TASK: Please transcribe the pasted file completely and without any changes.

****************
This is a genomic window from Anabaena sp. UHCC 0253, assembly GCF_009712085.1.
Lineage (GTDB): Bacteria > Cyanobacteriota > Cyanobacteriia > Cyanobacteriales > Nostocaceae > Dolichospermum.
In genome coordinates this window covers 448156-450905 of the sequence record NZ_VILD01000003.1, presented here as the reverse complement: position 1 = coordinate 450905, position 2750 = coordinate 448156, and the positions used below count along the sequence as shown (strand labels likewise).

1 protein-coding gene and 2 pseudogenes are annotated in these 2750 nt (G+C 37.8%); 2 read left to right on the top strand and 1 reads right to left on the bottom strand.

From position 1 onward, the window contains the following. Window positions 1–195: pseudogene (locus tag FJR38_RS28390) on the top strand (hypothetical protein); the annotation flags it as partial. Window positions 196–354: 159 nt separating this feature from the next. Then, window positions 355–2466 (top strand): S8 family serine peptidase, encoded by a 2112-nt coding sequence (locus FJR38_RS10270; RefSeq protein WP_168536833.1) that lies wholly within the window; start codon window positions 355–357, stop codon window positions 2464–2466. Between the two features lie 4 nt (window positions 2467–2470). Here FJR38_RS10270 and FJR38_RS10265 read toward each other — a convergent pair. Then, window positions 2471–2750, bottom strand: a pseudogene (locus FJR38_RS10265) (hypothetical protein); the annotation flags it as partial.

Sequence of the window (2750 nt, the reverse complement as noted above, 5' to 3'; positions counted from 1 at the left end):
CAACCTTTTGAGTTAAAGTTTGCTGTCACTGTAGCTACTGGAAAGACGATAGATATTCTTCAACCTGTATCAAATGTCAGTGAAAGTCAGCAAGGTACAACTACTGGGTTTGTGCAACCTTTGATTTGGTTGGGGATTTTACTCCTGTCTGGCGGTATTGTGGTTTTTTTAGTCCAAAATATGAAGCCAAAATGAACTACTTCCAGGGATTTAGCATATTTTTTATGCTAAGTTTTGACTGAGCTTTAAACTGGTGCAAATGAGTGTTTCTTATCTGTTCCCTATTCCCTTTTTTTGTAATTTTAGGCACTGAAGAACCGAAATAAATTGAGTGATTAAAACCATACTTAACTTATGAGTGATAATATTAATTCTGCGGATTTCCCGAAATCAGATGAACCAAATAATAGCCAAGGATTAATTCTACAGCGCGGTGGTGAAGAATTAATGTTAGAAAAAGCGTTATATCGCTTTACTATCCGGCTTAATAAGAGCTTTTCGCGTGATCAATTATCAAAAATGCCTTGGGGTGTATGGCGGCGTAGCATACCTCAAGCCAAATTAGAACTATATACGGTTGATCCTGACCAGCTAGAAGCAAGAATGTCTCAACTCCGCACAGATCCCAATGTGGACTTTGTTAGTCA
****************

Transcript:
This is a genomic window from Anabaena sp. UHCC 0253, assembly GCF_009712085.1.
Lineage (GTDB): Bacteria > Cyanobacteriota > Cyanobacteriia > Cyanobacteriales > Nostocaceae > Dolichospermum.
In genome coordinates this window covers 448156-450905 of the sequence record NZ_VILD01000003.1, presented here as the reverse complement: position 1 = coordinate 450905, position 2750 = coordinate 448156, and the positions used below count along the sequence as shown (strand labels likewise).

1 protein-coding gene and 2 pseudogenes are annotated in these 2750 nt (G+C 37.8%); 2 read left to right on the top strand and 1 reads right to left on the bottom strand.

From position 1 onward, the window contains the following. Window positions 1–195: pseudogene (locus tag FJR38_RS28390) on the top strand (hypothetical protein); the annotation flags it as partial. Window positions 196–354: 159 nt separating this feature from the next. Then, window positions 355–2466 (top strand): S8 family serine peptidase, encoded by a 2112-nt coding sequence (locus FJR38_RS10270; RefSeq protein WP_168536833.1) that lies wholly within the window; start codon window positions 355–357, stop codon window positions 2464–2466. Between the two features lie 4 nt (window positions 2467–2470). Here FJR38_RS10270 and FJR38_RS10265 read toward each other — a convergent pair. Then, window positions 2471–2750, bottom strand: a pseudogene (locus FJR38_RS10265) (hypothetical protein); the annotation flags it as partial.

Sequence of the window (2750 nt, the reverse complement as noted above, 5' to 3'; positions counted from 1 at the left end):
CAACCTTTTGAGTTAAAGTTTGCTGTCACTGTAGCTACTGGAAAGACGATAGATATTCTTCAACCTGTATCAAATGTCAGTGAAAGTCAGCAAGGTACAACTACTGGGTTTGTGCAACCTTTGATTTGGTTGGGGATTTTACTCCTGTCTGGCGGTATTGTGGTTTTTTTAGTCCAAAATATGAAGCCAAAATGAACTACTTCCAGGGATTTAGCATATTTTTTATGCTAAGTTTTGACTGAGCTTTAAACTGGTGCAAATGAGTGTTTCTTATCTGTTCCCTATTCCCTTTTTTTGTAATTTTAGGCACTGAAGAACCGAAATAAATTGAGTGATTAAAACCATACTTAACTTATGAGTGATAATATTAATTCTGCGGATTTCCCGAAATCAGATGAACCAAATAATAGCCAAGGATTAATTCTACAGCGCGGTGGTGAAGAATTAATGTTAGAAAAAGCGTTATATCGCTTTACTATCCGGCTTAATAAGAGCTTTTCGCGTGATCAATTATCAAAAATGCCTTGGGGTGTATGGCGGCGTAGCATACCTCAAGCCAAATTAGAACTATATACGGTTGATCCTGACCAGCTAGAAGCAAGAATGTCTCAACTCCGCACAGATCCCAATGTGGACTTTGTTAGTCA